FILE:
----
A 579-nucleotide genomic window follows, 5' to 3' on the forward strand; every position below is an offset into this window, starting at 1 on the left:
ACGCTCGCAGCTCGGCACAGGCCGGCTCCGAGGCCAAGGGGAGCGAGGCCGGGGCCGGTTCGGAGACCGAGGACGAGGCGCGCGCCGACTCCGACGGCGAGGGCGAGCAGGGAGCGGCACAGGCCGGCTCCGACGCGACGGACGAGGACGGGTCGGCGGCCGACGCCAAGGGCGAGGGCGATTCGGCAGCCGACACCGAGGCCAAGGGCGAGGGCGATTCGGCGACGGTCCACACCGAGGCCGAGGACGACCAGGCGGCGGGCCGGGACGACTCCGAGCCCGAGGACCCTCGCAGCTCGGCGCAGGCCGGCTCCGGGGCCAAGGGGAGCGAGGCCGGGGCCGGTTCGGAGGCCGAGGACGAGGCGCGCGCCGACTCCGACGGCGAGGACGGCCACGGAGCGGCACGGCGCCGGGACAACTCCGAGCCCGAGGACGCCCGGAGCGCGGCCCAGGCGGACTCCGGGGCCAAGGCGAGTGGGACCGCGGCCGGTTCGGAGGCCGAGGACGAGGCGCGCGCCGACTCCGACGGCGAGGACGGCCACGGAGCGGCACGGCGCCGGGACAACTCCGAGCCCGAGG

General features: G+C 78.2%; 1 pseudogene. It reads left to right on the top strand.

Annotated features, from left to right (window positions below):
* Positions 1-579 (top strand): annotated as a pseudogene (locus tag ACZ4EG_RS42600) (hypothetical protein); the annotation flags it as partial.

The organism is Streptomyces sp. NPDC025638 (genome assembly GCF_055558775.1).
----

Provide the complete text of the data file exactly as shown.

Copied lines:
A 579-nucleotide genomic window follows, 5' to 3' on the forward strand; every position below is an offset into this window, starting at 1 on the left:
ACGCTCGCAGCTCGGCACAGGCCGGCTCCGAGGCCAAGGGGAGCGAGGCCGGGGCCGGTTCGGAGACCGAGGACGAGGCGCGCGCCGACTCCGACGGCGAGGGCGAGCAGGGAGCGGCACAGGCCGGCTCCGACGCGACGGACGAGGACGGGTCGGCGGCCGACGCCAAGGGCGAGGGCGATTCGGCAGCCGACACCGAGGCCAAGGGCGAGGGCGATTCGGCGACGGTCCACACCGAGGCCGAGGACGACCAGGCGGCGGGCCGGGACGACTCCGAGCCCGAGGACCCTCGCAGCTCGGCGCAGGCCGGCTCCGGGGCCAAGGGGAGCGAGGCCGGGGCCGGTTCGGAGGCCGAGGACGAGGCGCGCGCCGACTCCGACGGCGAGGACGGCCACGGAGCGGCACGGCGCCGGGACAACTCCGAGCCCGAGGACGCCCGGAGCGCGGCCCAGGCGGACTCCGGGGCCAAGGCGAGTGGGACCGCGGCCGGTTCGGAGGCCGAGGACGAGGCGCGCGCCGACTCCGACGGCGAGGACGGCCACGGAGCGGCACGGCGCCGGGACAACTCCGAGCCCGAGG

General features: G+C 78.2%; 1 pseudogene. It reads left to right on the top strand.

Annotated features, from left to right (window positions below):
* Positions 1-579 (top strand): annotated as a pseudogene (locus tag ACZ4EG_RS42600) (hypothetical protein); the annotation flags it as partial.

The organism is Streptomyces sp. NPDC025638 (genome assembly GCF_055558775.1).